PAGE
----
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American Military Patches, Other Insignia and Decorations of World War Two by Dr. Howard G. Lanham c.2003

Uniform Buttons

Second World War

Uniform buttons served two roles, functional and decorative. They can be found on the sides of service caps, on coats and overcoats, on cuffs, on pocket flaps, on shoulder loops (often called epaulettes), and on Navy shoulder marks. Each service had its distinctive buttons. The United States Army has worn a button bearing an eagle in some form continuously since about 1808. The modern style button featuring the Arms of the United States was introduced in 1902. The earliest Navy button having both an eagle and foul anchor dates from 1797. In 1852 regulations stated that the anchor should be nearly horizontal. On May 14, 1941 the Navy ordered that the head of the eagle face its right side. Buttons made prior to that date generally face left. This was done so that the button would be in accordance with the rules of heraldry, right being the side of honor. The design of the Marine Corps button was introduced in 1821 and has changed very little from that date. The sizes of buttons were specified using an English standard called a line, which is a 40th of an inch. The backs of most buttons have a backmark indicating the manufacturer. Some buttons were sewn on uniforms and others were attached with metal clips that allowed them to be removed when the uniform was cleaned.


Army Button Plastic Engineer WAAC
General Service Button (Brass) General Service Button (Plastic) Engineer Officer's Button Women's Auxillary Army Corps (Plastic)

All personnel, except for officers of the Corps of Engineers, used the General Service Button. Engineers retained a traditional button that was first used prior to 1814 and bears the motto "Essayons." The motto "Essayons" means "Let us try" in French. Buttons were also made of plastic to conserve brass, which was a vital war material. Buttons came in 45-line (1 1/8-inch) 36-line (9/32-inch) and 25-line 5/8-inch sizes.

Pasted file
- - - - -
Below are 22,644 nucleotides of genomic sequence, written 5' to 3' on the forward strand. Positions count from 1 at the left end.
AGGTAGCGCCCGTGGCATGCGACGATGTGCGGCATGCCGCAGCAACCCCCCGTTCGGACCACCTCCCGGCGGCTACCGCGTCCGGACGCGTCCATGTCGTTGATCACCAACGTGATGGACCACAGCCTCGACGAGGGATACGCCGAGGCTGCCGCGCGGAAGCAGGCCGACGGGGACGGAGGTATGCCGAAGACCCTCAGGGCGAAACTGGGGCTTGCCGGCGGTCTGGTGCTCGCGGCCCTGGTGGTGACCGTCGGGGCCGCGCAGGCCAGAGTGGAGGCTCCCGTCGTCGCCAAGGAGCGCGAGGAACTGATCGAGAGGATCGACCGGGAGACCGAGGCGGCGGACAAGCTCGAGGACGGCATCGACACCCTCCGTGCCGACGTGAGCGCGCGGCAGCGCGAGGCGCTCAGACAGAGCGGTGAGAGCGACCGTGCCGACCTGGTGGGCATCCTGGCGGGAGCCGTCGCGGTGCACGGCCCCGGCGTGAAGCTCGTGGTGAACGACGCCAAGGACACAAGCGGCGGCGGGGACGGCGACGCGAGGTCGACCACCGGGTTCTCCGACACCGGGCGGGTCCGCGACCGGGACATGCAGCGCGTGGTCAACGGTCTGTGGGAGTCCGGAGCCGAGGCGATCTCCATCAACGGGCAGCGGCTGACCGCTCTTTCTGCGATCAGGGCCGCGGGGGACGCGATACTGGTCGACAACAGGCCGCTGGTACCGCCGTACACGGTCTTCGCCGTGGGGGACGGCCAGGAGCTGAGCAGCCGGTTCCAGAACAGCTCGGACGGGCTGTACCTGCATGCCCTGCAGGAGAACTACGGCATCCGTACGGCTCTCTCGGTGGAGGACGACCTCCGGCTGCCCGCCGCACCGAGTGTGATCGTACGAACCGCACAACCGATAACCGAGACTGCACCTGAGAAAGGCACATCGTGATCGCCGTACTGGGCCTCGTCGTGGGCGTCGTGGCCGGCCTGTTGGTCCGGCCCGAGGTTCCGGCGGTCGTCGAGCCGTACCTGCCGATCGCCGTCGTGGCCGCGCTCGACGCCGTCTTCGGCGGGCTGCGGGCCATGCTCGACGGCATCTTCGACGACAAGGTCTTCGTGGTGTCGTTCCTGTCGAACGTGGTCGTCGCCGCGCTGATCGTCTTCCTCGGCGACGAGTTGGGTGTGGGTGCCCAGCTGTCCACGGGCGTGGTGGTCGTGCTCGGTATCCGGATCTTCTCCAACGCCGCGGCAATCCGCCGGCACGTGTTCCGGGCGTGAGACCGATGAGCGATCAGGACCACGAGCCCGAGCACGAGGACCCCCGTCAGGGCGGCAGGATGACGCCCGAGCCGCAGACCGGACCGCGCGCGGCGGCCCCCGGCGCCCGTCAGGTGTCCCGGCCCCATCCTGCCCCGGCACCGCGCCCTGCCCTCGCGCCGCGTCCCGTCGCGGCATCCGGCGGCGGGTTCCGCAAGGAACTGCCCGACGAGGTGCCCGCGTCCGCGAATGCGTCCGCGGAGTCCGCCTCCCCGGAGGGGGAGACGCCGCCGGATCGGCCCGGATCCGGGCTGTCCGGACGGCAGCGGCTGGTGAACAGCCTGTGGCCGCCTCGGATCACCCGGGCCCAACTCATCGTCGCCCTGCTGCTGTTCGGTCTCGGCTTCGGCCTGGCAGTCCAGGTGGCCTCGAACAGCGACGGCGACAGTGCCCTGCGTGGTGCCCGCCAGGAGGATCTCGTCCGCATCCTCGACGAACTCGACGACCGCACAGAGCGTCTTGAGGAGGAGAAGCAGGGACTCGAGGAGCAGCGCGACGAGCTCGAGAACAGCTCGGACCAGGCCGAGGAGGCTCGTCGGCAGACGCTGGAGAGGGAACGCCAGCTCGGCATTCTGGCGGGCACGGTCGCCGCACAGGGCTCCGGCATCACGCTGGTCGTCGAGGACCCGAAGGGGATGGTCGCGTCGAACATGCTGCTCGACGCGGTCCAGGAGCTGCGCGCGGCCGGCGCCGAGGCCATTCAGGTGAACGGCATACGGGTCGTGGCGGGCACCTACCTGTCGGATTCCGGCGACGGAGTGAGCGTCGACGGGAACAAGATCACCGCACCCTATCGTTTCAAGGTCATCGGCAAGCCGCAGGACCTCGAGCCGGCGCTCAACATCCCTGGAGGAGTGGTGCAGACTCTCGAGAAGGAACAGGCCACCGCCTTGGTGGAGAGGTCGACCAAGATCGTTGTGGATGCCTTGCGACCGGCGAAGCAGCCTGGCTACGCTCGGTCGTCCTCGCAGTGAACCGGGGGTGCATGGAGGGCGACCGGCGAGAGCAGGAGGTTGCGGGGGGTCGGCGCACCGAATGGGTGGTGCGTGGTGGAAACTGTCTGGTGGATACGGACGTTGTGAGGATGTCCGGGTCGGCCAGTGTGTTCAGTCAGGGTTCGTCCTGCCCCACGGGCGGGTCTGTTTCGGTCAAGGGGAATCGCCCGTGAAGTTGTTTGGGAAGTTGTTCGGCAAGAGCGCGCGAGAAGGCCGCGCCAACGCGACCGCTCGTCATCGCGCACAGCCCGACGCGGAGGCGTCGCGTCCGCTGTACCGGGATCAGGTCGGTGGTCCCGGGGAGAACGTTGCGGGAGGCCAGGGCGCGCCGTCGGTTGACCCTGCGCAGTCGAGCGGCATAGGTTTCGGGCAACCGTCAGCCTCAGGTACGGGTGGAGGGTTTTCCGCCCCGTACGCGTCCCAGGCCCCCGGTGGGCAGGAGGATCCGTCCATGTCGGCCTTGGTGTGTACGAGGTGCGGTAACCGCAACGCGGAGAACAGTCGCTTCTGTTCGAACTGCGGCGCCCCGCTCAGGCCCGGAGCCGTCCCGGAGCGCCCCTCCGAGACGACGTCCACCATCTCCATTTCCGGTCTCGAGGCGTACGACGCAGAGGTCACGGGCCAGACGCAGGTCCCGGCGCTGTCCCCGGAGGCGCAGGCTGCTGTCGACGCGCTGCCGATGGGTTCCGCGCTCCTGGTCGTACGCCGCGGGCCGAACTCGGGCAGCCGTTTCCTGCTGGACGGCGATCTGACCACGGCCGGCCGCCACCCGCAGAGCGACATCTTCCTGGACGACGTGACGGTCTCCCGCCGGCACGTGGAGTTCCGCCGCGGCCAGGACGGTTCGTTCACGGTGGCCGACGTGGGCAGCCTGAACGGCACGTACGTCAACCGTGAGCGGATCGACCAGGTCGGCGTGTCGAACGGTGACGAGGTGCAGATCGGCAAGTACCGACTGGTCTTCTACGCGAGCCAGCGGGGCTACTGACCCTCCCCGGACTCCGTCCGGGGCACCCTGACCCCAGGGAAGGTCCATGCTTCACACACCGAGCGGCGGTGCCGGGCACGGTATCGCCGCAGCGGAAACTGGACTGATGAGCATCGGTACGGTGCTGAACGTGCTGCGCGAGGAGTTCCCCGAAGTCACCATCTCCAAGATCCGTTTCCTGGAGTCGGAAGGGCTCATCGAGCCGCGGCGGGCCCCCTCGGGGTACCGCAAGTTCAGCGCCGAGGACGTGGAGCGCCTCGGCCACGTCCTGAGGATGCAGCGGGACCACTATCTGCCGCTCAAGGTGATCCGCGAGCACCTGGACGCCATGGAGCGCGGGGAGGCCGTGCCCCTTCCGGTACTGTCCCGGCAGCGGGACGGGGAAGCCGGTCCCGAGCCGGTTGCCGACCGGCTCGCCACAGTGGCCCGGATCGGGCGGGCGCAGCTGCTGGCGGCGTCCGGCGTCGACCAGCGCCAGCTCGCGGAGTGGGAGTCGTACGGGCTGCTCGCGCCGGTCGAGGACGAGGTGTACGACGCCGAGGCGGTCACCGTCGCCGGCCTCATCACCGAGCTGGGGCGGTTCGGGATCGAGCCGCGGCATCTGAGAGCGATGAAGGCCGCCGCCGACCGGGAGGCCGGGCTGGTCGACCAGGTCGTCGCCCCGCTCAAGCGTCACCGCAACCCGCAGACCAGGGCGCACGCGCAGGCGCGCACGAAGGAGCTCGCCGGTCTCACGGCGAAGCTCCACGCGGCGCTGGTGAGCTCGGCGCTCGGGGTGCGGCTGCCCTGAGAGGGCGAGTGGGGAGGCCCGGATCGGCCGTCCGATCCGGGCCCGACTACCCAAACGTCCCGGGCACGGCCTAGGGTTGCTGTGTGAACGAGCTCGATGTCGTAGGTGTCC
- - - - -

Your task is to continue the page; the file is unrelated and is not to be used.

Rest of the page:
Navy Button 1 Navy Button 3 Navy Button 4
Navy Officers and Chief
Petty Officers (Brass)
Navy Officers and Chief
Petty Officers (Plastic)
Navy Officers and Chief
Petty Officers (Aviation)
Navy Button 2 Navy Button 2 Navy Button 6
Seamen Short (Pea)
Overcoat Button (Plastic)
Seamen Jumper and Trouser Button (Plastic) Officers Stewards and Cooks Button (1)

During World War Two Officers and Chief Petty Officers wore the same gilt brass button, which came in four sizes 40-line (one inch), 35-line (7/8-inch), 28-line (7/10-inch) and 22 1/2-line (9/16-inch). Black plastic buttons were worn on the gray working uniform (introduced in 1943) and buttons with a dull antique brown enamel finish were worn the aviation green uniform. With the exception of Chief Petty Officers enlisted men did not wear brass buttons. A special white button bearing an anchor was worn by Officers Stewards and Cooks.

Marine Corps

Marine Button 1 Marine Button 3 Marine Button 2
Marine Button (Gilt) Marine Button (Bronze) Marine Button (Plastic)

Buttons for Marine officers came in 45-line (1 1/8-inch), 40-line (7/8-inch), 27-line (27/40-inch) and 22-line (22/40-inch) sizes and were in higher relief than those of enlisted men, which came in 45-line (1 1/8-inch), 35-line (3/4 inch) and 25-line (5/8 inch). Gilt buttons were used on dress uniforms and bronze buttons on service uniforms. Plastic buttons were introduced to save on vital war material.

  1. Illustration from the 1941 Naval Uniform Regulations. A ring attaching device can be seen on the side of the button.

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